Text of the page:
DMV suspends replacement of older license plates due to aluminum shortage

North Carolina

ROCKY MOUNT, N.C. – A worldwide shortage of aluminum is forcing the N.C. Division of Motor Vehicles to indefinitely suspend its program to replace license plates that are older than six years.

The move is being taken to help ensure there is enough material to produce first-time plates.

Normal first-time plate production is 400-500 a day. But the older plate replacement program, passed into law by the General Assembly, meant that figure this year has been about 10 times that number. More than 640,000 replacement plates were produced in the first four months of this year, with about another 1.4 million projected to be needed for the rest of the 2021.

Corrections Enterprises, which handles the plate production, has enough aluminum on hand to make about 160,000 plates, and another shipment of the metal is expected the middle of this month.

The replacement plates were automatically sent to customers when they renewed their registration of the older plates online or by mail, while customers who renewed at a local License Plate Agency office received their plates at that visit. There is no customer charge for getting the new plate.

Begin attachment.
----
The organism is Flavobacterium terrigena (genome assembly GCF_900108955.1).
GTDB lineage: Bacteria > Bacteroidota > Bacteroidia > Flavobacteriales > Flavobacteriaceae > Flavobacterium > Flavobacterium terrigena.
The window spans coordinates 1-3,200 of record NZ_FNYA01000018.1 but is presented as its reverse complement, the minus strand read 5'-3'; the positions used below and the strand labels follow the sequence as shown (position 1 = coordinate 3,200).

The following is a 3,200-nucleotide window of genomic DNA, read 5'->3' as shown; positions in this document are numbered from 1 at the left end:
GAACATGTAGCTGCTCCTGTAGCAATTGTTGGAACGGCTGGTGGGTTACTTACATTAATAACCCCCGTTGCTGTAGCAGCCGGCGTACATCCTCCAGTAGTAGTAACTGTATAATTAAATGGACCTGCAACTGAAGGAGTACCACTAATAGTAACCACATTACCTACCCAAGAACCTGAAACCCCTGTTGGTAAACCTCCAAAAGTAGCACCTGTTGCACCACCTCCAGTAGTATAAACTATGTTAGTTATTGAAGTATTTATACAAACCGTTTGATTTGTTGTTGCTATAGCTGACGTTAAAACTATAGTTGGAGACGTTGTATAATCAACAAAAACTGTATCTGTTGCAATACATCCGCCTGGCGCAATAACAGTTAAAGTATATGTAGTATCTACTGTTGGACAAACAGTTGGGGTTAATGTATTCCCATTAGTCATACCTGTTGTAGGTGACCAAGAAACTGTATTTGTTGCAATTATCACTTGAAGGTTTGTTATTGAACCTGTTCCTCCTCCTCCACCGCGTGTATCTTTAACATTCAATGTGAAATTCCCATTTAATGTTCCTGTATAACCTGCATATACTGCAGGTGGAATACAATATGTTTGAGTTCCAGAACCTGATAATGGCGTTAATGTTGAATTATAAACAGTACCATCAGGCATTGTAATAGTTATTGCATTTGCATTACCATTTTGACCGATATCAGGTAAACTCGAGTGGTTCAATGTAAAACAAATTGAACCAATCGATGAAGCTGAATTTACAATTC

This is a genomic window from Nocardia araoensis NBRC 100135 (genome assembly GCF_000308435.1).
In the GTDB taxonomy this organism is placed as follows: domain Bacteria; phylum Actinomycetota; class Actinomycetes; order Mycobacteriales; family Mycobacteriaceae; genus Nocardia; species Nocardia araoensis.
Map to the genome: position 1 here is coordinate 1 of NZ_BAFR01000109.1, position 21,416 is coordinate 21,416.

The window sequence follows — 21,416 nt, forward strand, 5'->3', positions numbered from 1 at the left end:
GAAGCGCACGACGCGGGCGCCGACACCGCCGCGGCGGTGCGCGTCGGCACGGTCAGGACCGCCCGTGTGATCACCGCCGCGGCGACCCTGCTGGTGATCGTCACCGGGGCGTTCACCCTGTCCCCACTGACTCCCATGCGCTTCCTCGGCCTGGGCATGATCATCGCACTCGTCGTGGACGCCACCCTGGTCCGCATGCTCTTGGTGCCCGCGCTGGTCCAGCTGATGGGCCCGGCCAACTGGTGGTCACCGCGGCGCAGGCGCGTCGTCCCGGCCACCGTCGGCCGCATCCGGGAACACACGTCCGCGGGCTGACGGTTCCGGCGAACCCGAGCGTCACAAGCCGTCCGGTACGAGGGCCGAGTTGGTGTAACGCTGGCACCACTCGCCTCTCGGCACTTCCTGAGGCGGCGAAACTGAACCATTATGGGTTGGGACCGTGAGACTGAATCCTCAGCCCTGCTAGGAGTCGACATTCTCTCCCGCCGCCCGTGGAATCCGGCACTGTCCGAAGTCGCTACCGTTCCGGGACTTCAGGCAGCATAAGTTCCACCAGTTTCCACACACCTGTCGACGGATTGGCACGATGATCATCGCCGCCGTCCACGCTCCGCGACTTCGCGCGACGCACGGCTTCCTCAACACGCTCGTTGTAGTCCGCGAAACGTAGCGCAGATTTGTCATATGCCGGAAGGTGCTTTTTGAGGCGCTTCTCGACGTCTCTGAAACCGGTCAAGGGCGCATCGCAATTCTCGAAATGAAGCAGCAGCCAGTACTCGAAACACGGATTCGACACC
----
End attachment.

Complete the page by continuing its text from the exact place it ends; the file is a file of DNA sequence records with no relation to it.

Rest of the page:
Cecil Hargett, the contract agent at the Jacksonville license plate agency says his local customers aren’t going to be happy that have already turned in their plates.  

He says since January workers have had to tell customers with license plates that were readable that they couldn’t just renew their sticker.

And that has been an inconvenience to the motorists because most of them haven’t even realized in red ink that they say they need a new plate this year.

Cecil Hargett, Contract Agent

He says it could cause a problem for law enforcement if there is a truly unreadable plate. 

There is no timetable for when the issuance of the replacement plates will resume, but if the suspension continues until late this year, it is likely the rest of phase one of the replacement program will be handled in 2022, with phase two moving back a year to 2023.

The replacement of the plates was initially supposed to start July 1, 2020 but was pushed back to this year because of COVID impacts.

Phase one of the replacement program covers regular vehicle and motorcycle license plates.

The second year is for older specialty plates, including personalized plates, commercial, permanent, municipal and state-owned, for-hire, dealers, trailers and farm vehicles.

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